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STAT 333 a1sol

# STAT 333 a1sol - Stat 333 Assignment 1 Solutions Fall 2011...

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Stat 333 - Assignment 1 Solutions - Fall 2011 1. (a) We will define random variables I j to indicate the state of computer j , j = 1 , 2 , 3 , 4 . Therefore, I j = 1 , if computer j is isolated 0 , if computer j is not isolated Computer j is isolated iff all of the connections to this computer are broken. There are 3 connections to computer j . Therefore, the probability that computer j is iso- lated is P ( I j = 1) = p 3 . (b) The probability that computers 1 and j ( j = 2 , 3 , 4 ) are isolated is the probability that all connections to these computers are broken. There are 5 connections to computers 1 and 2. Therefore, the probability that computers 1 and 2 is isolated is P ( I 1 = 1 , I 2 = 1) = p 5 . There are 4 connections to computers 1 and 3. Therefore, the probability that computers 1 and 3 is isolated is P ( I 1 = 1 , I 3 = 1) = p 4 . There are also 6 connections to computers 1 and 4. Therefore, the probability that computers 1 and 4 is isolated is P ( I 1 = 1 , I 4 = 1) = p 6 . (c) Let T denote the total number of isolated computers. Then T = I 1 + I 2 + I 3 + I 4 . We know that, for j = 1 , 2 , 3 , 4 , E ( I j ) = P ( I j = 1) = p 3 and V ar ( I j ) = P ( I j = 1) · [1 - P ( I j = 1)] = p 3 - p 6 . Additionally, for j = k , Cov ( I j , I k ) = E ( I j · I k ) - E ( I j ) E ( I k ) = E ( I j · I k ) - p 3 · p 3 = E ( I j · I k ) - p 6 We can find that for j = k , E ( I j I k ) = P ( I j = 1 , I k = 1) and this depends on the values of j and k . E ( I 1 I 3 ) = E ( I 2 I 4 ) = p 4 = Cov ( I 1 , I 3 ) = Cov ( I 2 , I 4 ) = p 4 - p 6 . E ( I 1 I 2 ) = E ( I 3 I 4 ) = p 5 = Cov ( I 1 , I 2 ) = Cov ( I 3 , I 4 ) = p 5 - p 6 . E ( I 1 I 4 ) = E ( I 2 I 3 ) = p 6 = Cov ( I 1 , I 4 ) = Cov ( I 2 , I 3 ) = p 6 - p 6 = 0 . Therefore, E ( T ) = E ( I 1 ) + E ( I 2 ) + E ( I 3 ) + E ( I 4 ) = 4 · p 3 and V ar ( T ) = V ar ( I 1 + I 2 + I 3 + I 4 ) = { V ar ( I 1 ) + V ar ( I 2 ) + V ar ( I 3 ) + V ar ( I 4 ) } + 2 j<k Cov ( I j , I k ) = 4( p 3 - p 6 ) + 2 2( p 4 - p 6 ) + 2( p 5 - p 6 ) + 2(0) = 4( p 3 + p 4 + p 5 - 3 p 6 ) . 1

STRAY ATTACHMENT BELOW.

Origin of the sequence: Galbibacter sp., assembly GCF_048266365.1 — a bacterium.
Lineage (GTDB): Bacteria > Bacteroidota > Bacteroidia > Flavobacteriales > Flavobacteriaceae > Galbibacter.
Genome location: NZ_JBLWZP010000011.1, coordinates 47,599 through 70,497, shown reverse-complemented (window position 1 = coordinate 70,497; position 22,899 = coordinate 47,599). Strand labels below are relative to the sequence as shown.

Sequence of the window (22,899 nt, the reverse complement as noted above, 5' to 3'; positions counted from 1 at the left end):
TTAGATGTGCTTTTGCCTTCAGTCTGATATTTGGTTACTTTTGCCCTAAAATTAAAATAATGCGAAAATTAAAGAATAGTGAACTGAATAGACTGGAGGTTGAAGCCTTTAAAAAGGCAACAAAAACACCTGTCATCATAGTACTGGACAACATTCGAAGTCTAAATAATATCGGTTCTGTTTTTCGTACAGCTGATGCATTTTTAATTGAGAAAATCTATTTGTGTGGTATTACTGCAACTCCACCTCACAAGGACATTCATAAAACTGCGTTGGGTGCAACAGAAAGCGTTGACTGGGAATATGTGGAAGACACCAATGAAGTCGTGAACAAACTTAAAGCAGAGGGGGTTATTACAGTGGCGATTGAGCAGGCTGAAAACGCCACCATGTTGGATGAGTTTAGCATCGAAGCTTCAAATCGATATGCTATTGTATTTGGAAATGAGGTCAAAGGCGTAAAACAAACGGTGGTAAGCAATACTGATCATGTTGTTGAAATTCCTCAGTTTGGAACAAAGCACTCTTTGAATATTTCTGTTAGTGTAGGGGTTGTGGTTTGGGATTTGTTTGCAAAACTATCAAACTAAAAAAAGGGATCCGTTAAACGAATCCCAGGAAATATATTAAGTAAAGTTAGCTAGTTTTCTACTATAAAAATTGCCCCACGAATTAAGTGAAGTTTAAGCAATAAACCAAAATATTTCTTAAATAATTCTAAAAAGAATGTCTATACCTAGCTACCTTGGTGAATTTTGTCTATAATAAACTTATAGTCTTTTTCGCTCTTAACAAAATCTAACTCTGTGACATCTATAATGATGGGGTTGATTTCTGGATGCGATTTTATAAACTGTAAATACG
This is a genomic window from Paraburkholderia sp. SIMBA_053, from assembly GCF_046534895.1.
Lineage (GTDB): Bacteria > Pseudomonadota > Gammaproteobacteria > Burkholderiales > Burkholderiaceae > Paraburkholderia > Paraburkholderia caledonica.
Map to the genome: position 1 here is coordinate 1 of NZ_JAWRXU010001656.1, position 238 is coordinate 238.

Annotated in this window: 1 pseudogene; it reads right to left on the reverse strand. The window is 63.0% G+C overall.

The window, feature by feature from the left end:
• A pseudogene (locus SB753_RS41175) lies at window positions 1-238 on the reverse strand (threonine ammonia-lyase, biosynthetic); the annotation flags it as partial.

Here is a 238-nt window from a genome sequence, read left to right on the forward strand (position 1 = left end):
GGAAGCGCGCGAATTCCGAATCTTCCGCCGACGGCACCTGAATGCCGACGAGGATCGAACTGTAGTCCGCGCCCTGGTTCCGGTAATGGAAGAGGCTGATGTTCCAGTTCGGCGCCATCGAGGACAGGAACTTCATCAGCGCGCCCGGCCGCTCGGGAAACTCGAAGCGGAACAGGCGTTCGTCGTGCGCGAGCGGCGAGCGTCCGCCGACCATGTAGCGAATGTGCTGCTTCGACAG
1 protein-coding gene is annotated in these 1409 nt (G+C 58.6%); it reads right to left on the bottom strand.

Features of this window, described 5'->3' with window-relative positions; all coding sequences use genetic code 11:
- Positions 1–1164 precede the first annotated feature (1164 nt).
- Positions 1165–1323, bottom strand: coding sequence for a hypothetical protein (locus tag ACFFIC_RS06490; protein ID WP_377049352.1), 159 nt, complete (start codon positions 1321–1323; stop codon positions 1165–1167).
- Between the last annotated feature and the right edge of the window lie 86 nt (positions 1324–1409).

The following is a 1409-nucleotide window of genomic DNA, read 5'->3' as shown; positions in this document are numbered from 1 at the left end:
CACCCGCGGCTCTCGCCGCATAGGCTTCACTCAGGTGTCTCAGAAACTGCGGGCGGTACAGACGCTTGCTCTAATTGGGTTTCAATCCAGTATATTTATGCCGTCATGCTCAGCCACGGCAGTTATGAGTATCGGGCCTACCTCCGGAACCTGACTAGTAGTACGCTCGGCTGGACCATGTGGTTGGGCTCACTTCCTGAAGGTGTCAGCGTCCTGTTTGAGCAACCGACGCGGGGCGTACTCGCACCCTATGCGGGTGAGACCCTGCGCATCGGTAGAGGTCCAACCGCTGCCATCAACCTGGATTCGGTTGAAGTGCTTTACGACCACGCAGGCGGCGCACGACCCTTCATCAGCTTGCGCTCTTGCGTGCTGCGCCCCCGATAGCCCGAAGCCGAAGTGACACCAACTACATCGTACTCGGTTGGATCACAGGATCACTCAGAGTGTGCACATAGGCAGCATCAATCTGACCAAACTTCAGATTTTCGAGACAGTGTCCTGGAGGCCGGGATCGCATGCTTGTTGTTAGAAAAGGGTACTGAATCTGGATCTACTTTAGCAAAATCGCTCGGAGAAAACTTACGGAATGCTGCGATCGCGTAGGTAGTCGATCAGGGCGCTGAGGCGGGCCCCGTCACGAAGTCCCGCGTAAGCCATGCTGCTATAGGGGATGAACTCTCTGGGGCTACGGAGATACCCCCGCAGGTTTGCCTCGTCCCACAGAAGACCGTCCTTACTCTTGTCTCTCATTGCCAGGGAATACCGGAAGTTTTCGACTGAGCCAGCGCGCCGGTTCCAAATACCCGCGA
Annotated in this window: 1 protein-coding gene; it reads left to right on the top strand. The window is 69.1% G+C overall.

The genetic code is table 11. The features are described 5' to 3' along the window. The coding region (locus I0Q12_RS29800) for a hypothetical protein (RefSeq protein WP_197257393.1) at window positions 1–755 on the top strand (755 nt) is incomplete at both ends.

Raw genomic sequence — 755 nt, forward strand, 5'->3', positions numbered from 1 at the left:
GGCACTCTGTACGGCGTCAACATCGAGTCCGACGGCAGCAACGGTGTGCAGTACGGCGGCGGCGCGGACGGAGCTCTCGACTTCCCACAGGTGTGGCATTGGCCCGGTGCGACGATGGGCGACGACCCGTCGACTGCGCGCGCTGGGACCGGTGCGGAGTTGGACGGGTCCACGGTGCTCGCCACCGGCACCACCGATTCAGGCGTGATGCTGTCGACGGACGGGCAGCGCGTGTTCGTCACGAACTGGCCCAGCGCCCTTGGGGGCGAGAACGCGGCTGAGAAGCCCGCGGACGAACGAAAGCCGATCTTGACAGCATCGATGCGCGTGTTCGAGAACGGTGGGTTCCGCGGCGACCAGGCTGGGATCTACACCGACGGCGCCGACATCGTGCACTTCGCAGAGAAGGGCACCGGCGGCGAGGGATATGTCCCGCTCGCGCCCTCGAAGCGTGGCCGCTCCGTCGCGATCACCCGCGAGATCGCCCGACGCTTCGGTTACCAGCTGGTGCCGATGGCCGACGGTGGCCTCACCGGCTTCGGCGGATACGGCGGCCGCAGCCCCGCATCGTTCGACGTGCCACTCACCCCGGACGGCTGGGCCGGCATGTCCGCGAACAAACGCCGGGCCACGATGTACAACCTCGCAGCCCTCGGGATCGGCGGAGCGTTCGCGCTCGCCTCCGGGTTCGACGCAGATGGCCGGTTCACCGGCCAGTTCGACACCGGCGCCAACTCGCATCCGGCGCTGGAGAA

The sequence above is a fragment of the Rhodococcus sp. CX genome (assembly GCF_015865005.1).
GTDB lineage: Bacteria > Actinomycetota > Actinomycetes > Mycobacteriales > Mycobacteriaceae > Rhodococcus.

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(d) From part c), we see that the mean number of computers decrease when the p de- creases. This makes sense since we would expect fewer computers to be isolated if the chance of a broken connection is smaller. Notice that the variance is zero if p = 0 or p = 1 . For p < 0 . 808061 , an increase in p results in an increase in the variance whereas for p > 0 . 808061 , an increase in p leads to a decrease in the variance. To explain this behaviour intuitively, think for example that we have 10 rooms each with this computer network. If p is very large, in each room, we will constantly expect to have a large number of isolated computers (for example, 3 to 4 in each room). If p is very small, in each room, we will constantly expect to have a small number of isolated computers (for example, 0 to 1 in each room). Therefore, the variability is small for each of these cases. If
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